Now it's time to add some wiring. We will use some of our precut jumper wires to start making the circuit on breadboard. From the datasheet, we know that the pin on the far left of the regulator is the input, and the far right is the output. The middle is the 0V of our battery (we will call it ground for this tutorial). So to connect the input of the regulator to the battery, we will place a wire between pin 1 and 5, and one between 2 and 6.
Next we will connect the rails to the output of the regulator. This will allow us to connect 5V to any part later.
The main connections are complete. Now to add the filtering capacitors. Some capacitors are polarized and some are not. The 10uf caps we are using are polarized, so we will need to be careful and place them in the circuit with the proper direction. The white stripe on our capacitors shows the negative side of the capacitors and needs to be connected to the negative parts of the circuit.
The next two pictures show both capacitors being added to the circuit. I had to trim the length of one of the pins for it to fit into the breadboard. Usually one pin is always longer than the other to show polarity. The input capacitors are on the top, and the output capacitors are on the bottom.
Here are the output capacitors again. Note the white stripe being connected to the ground line. I am using the blue rail as the negative side of my battery.
Next are two 0.1uf capacitors (tiny blue ones in the picture). These are not polarized so we can put them anyway we would like.
For clarity, here is a close up of the second one.
The regulator circuit is pretty much complete. Let's add the power LED so we know when it's turned on.
For a power light, we simply need to power the LED with the 5V being regulated by our circuit. Here we have connect pin 21 to 5V and pin 22 to ground. Now we just need to add the LED and the resistor to protect the LED. LEDs do have a polarity. The LED has an anode and cathode. The anode is connected to the + side and the cathode is connected to the - side. If the LED is placed in reverse, it will not turn on.
The picture above is of our standard 5mm red LED. You can see in the picture that one leg of the LED is longer than the other. This is our anode and should be connected to the positive side of the power supply. The short pin is the cathode and should be connected to the negative side.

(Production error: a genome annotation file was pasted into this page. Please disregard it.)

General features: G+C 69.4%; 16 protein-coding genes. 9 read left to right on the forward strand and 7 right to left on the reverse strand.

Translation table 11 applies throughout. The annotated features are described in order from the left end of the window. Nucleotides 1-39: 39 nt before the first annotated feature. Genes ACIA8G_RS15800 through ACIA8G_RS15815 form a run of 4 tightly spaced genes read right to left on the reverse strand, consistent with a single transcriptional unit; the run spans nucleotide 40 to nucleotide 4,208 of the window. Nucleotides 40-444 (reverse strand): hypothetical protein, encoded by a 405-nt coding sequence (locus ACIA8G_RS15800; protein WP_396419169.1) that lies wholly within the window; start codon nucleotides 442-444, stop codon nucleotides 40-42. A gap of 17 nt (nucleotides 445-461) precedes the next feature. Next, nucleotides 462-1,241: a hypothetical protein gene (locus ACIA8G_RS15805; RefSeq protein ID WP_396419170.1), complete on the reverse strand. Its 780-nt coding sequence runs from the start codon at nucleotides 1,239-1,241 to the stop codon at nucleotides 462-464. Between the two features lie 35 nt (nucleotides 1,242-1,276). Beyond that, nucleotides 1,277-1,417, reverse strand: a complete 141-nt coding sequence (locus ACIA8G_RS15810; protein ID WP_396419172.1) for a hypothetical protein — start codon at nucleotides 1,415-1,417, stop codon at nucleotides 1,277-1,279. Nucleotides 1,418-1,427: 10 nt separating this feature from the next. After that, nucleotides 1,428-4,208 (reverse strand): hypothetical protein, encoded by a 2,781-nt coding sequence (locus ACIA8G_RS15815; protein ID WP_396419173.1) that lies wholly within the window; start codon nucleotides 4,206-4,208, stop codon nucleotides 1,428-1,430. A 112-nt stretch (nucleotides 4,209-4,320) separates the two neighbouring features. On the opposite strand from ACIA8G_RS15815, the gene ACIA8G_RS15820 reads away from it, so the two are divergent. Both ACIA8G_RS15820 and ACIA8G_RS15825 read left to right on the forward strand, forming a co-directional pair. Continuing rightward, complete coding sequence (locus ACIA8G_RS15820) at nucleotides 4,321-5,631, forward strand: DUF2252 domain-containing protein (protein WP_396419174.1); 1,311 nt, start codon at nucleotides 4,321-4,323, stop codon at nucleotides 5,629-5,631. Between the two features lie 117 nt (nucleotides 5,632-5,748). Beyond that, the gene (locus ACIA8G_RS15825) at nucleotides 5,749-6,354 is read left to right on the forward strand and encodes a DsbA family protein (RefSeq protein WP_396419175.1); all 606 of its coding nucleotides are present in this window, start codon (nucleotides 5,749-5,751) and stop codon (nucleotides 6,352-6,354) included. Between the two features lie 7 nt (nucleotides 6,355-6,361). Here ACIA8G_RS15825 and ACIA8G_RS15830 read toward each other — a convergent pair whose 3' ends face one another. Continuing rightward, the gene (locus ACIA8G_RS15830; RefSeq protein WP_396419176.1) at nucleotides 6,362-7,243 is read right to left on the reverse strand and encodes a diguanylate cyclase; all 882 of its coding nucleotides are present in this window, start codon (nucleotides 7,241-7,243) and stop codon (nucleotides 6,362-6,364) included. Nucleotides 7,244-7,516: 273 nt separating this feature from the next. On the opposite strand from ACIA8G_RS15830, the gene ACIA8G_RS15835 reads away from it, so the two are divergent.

Here we have connected the LED's cathode to the negative side of the battery. All that's left is the resistor from the anode to the positive 5V rail to turn the LED on.
That's it! Let's plug in the battery and see if our LED turns on.
And there you have it, it works! I know, you can hardly see the red LED. That's because of our camera flash, trust me, its on and pretty bright.
But wait a minute. Just because the LED is on that doesn't mean we are getting our desired 5V, right? It would be a wise decision to hook up a multimeter and check the output before you connect anything to this supply. How do we do that? I am glad you asked.
Let us start by checking the battery voltage.
To measure voltage with a multimeter, you need to connect the multimeter in parallel with the circuit. So what we did above is added a pair of jumper wires to the breadboard. The red one is connected to pin 1 which is the same pin as our positive side of the battery. The second one is connected to our blue rail which is connected to the negative side of the battery. Now we can connect a multimeter set to voltage mode to our jumper wires and measure the voltage of the fresh 9V battery.
And here is the multimeter reading the battery voltage. Be sure your multimeter is set to DC voltage mode and the red probe is connected to the correct terminal.
There you go, our brand new 9V battery is providing our circuit with 9.37V! This would likely go down to being closer to 9.0V once we apply some real load on the circuit.
Next lets measure the output of our regulator. We will move the red jumper wire to the red rail, which is connected to the output of the regulator.
And finally, here is the output of the circuit.
We are getting 4.96V! This is well within the specs of our regulator and our circuit is working great. Now we are ready to power our project with up to 750mA of power!
The regulator will happily power your project up to 750mA, but be careful. The metal tab of the regulator is meant to be connected to a heat sink. If you plan on using this circuit or any other voltage regulator circuit to its max current specs, be sure to use a heat sink and a fan to cool down the component.
I hope you have enjoyed this lesson.
Let us know if you have any questions on our forum or you can contact us.
This article was published by the Jaycon team. Learn more about how we can take your product design and hardware idea to the next level here.